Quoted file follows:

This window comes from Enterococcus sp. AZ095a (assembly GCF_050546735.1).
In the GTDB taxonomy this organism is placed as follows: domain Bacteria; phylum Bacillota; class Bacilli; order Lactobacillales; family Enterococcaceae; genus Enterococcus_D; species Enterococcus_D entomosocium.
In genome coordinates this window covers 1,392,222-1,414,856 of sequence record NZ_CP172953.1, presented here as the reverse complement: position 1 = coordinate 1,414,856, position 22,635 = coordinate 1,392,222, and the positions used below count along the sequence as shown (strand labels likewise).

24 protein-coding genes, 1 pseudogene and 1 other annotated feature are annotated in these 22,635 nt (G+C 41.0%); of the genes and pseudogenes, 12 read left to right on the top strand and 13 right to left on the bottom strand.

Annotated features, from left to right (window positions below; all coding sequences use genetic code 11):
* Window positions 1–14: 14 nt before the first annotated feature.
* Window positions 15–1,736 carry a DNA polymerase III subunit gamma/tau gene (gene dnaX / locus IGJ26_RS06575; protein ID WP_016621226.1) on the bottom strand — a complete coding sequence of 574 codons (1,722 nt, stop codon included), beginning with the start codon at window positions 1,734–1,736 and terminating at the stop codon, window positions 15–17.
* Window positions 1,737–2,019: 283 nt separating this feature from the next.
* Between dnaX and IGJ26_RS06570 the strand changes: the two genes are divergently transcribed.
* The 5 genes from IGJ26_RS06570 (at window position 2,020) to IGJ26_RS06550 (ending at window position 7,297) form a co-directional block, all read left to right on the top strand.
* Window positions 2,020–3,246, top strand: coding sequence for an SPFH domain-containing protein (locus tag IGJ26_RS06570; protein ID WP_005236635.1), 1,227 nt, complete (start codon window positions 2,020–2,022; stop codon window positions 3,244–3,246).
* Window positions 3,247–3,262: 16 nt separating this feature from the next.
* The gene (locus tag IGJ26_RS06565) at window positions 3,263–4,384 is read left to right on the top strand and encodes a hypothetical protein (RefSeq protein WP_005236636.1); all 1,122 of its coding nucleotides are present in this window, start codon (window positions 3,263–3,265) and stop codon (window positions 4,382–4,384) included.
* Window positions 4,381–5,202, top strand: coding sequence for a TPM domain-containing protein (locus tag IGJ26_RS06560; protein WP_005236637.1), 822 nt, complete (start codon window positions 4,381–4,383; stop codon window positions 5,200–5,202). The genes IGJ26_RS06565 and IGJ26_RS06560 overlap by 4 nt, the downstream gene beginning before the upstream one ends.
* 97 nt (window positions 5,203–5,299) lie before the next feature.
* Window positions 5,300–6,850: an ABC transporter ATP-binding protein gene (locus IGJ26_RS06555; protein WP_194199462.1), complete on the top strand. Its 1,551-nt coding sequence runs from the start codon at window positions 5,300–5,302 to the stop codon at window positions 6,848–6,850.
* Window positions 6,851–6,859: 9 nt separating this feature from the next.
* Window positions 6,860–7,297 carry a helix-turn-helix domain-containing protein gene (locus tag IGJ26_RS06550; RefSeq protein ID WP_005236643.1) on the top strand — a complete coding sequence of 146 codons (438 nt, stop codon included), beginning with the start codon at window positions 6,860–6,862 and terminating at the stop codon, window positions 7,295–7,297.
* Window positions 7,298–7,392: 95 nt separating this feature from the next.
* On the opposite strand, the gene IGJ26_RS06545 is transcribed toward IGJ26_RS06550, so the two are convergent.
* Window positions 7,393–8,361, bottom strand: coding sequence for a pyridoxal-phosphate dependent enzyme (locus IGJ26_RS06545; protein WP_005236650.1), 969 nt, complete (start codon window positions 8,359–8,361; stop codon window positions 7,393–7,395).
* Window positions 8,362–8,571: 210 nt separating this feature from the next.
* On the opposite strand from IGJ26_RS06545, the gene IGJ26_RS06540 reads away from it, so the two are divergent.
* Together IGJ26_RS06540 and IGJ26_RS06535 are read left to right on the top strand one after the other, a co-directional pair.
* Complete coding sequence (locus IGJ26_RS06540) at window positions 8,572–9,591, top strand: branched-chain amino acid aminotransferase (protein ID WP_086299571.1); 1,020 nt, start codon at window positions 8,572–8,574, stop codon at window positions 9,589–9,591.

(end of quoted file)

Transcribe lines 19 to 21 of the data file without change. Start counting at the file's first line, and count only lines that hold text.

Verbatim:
* Window positions 7,298–7,392: 95 nt separating this feature from the next.
* On the opposite strand, the gene IGJ26_RS06545 is transcribed toward IGJ26_RS06550, so the two are convergent.
* Window positions 7,393–8,361, bottom strand: coding sequence for a pyridoxal-phosphate dependent enzyme (locus IGJ26_RS06545; protein WP_005236650.1), 969 nt, complete (start codon window positions 8,359–8,361; stop codon window positions 7,393–7,395).